A noon reading is certainly the most precise method for determining local time. Rising or setting stars may also work, but they change slightly each day as well as with even small latitude changes, which will always introduce a greater margin of error.

At any rate, thanks to everyone for their efforts and especially to Russ for his great links.

DaveC426913
Gold Member
The inability to keep track of time between the two readings is where the method breaks down for me.
A simple hourglass will do that.

The missing piece has always been accurate timekeeping over long periods.

A noon reading is certainly the most precise method for determining local time. Rising or setting stars may also work, but they change slightly each day as well as with even small latitude changes, which will always introduce a greater margin of error.
Easily calculated.

I think you undestestimate how important, and thus how much manpower and money was invested in navigation during this period of discovery. No expense would have been spared, no discerning mind ignored, no table of calculations unpublished.

If it took a sailor standing on deck for 12 hours, turning over and hourglass every hour, or a mathematician publishing tables that show exactly the variations in the sky over the seasons - those are trivial compared to a couple of loaded galleons lost at sea, or foundering on rocks because their maps are inaccurate.

I think if you kept a calendar of Jupiter's position in relation to the sun, you could take your noon reading and then wait for the moment that Jupiter rises. At that moment, you can determine your new local time by how much time has elapsed from the sun at high noon and Jupiter at the horizon. That should give you what you need to compare both times (local and port) at the same moment. But you'd need an unobstructed horizon and the certainty that your latitude hasn't drifted.

ADDED: @ DaveC. lol! Can you imagine filling out paperwork and where it asks for profession you write, "hourglass turner". Wow. That would suck. And it's probably harder than it seems! But at least it would get you exploring the world.

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DaveC426913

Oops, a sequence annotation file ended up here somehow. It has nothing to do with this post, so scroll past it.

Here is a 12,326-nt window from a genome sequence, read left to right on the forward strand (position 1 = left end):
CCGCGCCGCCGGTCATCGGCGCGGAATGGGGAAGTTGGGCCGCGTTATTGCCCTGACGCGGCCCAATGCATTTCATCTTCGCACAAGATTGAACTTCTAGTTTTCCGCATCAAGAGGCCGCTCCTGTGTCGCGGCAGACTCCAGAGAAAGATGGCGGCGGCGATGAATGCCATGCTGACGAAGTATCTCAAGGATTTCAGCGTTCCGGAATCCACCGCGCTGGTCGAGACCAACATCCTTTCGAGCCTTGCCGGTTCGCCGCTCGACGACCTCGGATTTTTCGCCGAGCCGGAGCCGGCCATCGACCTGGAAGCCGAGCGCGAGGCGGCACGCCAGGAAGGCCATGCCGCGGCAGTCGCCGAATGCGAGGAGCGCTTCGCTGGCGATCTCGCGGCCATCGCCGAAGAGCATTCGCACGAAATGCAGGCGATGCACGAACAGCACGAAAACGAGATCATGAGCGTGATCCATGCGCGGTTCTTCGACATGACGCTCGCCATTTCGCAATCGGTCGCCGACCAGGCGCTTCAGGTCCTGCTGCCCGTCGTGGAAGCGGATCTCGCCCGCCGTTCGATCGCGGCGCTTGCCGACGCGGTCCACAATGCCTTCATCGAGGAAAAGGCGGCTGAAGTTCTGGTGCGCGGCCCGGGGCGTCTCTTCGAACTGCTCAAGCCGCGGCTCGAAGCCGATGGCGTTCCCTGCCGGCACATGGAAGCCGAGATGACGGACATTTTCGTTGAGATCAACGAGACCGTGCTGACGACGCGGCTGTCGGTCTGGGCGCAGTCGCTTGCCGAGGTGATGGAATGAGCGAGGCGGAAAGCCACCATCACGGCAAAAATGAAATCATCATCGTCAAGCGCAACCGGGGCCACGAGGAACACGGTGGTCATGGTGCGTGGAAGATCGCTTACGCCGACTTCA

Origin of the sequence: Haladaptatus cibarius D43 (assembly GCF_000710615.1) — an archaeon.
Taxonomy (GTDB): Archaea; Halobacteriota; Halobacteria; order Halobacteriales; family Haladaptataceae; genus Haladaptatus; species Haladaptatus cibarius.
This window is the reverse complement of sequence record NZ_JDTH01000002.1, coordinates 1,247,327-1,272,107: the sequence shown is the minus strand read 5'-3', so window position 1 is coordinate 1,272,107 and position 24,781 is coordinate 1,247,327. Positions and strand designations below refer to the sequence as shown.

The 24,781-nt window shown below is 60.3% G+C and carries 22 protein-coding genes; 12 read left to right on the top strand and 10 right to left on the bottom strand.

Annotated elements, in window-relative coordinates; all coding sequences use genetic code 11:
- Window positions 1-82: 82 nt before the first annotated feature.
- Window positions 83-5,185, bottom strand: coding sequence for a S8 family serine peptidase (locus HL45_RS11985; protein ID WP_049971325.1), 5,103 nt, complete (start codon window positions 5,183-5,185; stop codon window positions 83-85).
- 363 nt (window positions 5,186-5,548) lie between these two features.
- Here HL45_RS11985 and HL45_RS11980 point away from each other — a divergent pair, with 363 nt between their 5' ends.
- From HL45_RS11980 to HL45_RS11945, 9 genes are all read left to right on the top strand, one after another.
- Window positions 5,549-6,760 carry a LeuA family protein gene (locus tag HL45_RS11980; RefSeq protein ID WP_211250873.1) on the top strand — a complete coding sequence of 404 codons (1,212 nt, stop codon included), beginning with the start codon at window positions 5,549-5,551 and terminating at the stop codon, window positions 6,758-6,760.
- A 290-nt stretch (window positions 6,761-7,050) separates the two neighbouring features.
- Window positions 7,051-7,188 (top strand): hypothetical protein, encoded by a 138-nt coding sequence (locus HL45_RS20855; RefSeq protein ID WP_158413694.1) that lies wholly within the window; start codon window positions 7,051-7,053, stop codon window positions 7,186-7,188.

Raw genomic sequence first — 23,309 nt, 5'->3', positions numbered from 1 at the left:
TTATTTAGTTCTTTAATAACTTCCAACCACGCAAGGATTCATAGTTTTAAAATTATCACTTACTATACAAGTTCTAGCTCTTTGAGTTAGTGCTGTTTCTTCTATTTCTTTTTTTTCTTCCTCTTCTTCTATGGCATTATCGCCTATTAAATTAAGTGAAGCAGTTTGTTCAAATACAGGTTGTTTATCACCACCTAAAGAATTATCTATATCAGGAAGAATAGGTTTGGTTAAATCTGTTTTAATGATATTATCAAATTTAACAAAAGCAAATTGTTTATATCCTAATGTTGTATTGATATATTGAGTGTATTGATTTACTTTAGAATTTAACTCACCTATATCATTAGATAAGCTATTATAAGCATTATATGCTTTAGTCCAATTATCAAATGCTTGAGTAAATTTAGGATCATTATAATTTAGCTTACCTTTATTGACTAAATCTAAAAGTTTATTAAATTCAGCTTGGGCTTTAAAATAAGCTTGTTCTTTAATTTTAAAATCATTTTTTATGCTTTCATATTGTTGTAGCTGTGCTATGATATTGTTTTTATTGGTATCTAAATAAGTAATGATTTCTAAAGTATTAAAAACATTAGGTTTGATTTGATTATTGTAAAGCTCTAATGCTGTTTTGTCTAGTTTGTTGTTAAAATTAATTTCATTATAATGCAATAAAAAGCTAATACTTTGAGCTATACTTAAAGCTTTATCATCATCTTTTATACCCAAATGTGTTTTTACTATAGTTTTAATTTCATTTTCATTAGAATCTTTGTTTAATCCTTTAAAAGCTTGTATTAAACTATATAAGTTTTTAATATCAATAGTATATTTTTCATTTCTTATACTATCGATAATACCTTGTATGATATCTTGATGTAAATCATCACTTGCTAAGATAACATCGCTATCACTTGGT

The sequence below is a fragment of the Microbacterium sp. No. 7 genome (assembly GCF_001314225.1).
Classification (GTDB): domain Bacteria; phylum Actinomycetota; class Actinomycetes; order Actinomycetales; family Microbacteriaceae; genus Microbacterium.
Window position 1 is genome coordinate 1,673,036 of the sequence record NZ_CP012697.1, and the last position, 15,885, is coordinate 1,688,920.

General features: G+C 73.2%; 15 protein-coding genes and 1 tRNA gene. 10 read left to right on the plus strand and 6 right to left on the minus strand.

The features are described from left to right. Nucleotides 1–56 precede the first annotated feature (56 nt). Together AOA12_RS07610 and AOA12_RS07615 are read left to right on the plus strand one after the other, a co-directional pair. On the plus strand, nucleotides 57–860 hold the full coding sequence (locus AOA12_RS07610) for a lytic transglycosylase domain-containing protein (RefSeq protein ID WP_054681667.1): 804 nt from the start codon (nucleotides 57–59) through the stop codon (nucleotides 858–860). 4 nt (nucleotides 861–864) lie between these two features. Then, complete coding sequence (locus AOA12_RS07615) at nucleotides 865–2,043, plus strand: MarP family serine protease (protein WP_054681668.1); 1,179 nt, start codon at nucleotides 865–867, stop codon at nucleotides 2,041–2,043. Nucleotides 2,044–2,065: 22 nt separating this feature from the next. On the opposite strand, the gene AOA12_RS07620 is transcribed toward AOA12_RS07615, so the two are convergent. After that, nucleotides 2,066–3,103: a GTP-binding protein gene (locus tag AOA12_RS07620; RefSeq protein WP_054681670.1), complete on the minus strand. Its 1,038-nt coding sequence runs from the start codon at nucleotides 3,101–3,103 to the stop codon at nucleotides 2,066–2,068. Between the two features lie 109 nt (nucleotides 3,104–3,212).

Gold Member
ADDED: @ DaveC. lol! Can you imagine filling out paperwork and where it asks for profession you write, "hourglass turner". Wow. That would suck.

Sucks? You can bet your booties sailors would be stabbing each other for that job.

Ever hear any sailor volunteering for the jobs of midnight watch in the Crow's Nest (a great place for frostbite)? Barnacle-scraper? Poop deck scrubber? Sailor's lives were worth slightly more than rats.

One must take into account the distance from Jupiter the observer on Earth is. If Earth is in conjunction with Jupiter, the events near Jupiter will occur about 16 minutes later than events which occur when Jupiter is in opposition

DaveC426913
Gold Member
One must take into account the distance from Jupiter the observer on Earth is. If Earth is in conjunction with Jupiter, the events near Jupiter will occur about 16 minutes later than events which occur when Jupiter is in opposition
Yes, presumably that would all be in the tables provided to the ship's captain.

One must take into account the distance from Jupiter the observer on Earth is. If Earth is in conjunction with Jupiter, the events near Jupiter will occur about 16 minutes later than events which occur when Jupiter is in opposition
Still, this is interesting info for a novice like myself. It seems odd, though. I'd think if Jupiter was closer, i.e. conjunct, then events would happen faster or sooner. After all, the light doesn't have to travel as far. Anyone care to explain why a conjunction makes events happen later? Maybe I'm not thinking hard enough. I'll keep mulling it...

I was using the Sun as the reference; conjunction here being the Sun, Earth, and Jupiter in that order. Opposition being Earth, the Sun, and Jupiter.

Hi Jim! Yes, I understand that the sun is the reference point in this conjunction. But there is still less distance for the light to travel in this scenario. In the conjunction, there is only the distance from Earth's orbit to Jupiter's orbit. But in the opposition, the light has to travel that same distance PLUS the distance of the diameter of Earth's orbit.

Maybe you had it backwards? I know that it takes about 8 minutes for the sun's light to reach us, so 16 minutes is the time it takes for light to travel the entire diameter of Earth's orbit. So in a conjunction, we would see events 16-minutes SOONER that the opposition.

You must've just written it out backwards. An easy mistake! :-)

You are correct! I had it backwards. Twice!